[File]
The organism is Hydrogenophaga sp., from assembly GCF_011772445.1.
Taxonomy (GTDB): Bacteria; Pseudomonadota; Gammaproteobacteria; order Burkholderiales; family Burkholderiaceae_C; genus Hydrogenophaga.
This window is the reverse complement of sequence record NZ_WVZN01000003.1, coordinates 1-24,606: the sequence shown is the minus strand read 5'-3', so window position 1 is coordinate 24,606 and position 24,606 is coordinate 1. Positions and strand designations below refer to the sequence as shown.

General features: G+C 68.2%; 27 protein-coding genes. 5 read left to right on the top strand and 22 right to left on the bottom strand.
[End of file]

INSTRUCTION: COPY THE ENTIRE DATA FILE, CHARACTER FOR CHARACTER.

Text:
The organism is Hydrogenophaga sp., from assembly GCF_011772445.1.
Taxonomy (GTDB): Bacteria; Pseudomonadota; Gammaproteobacteria; order Burkholderiales; family Burkholderiaceae_C; genus Hydrogenophaga.
This window is the reverse complement of sequence record NZ_WVZN01000003.1, coordinates 1-24,606: the sequence shown is the minus strand read 5'-3', so window position 1 is coordinate 24,606 and position 24,606 is coordinate 1. Positions and strand designations below refer to the sequence as shown.

General features: G+C 68.2%; 27 protein-coding genes. 5 read left to right on the top strand and 22 right to left on the bottom strand.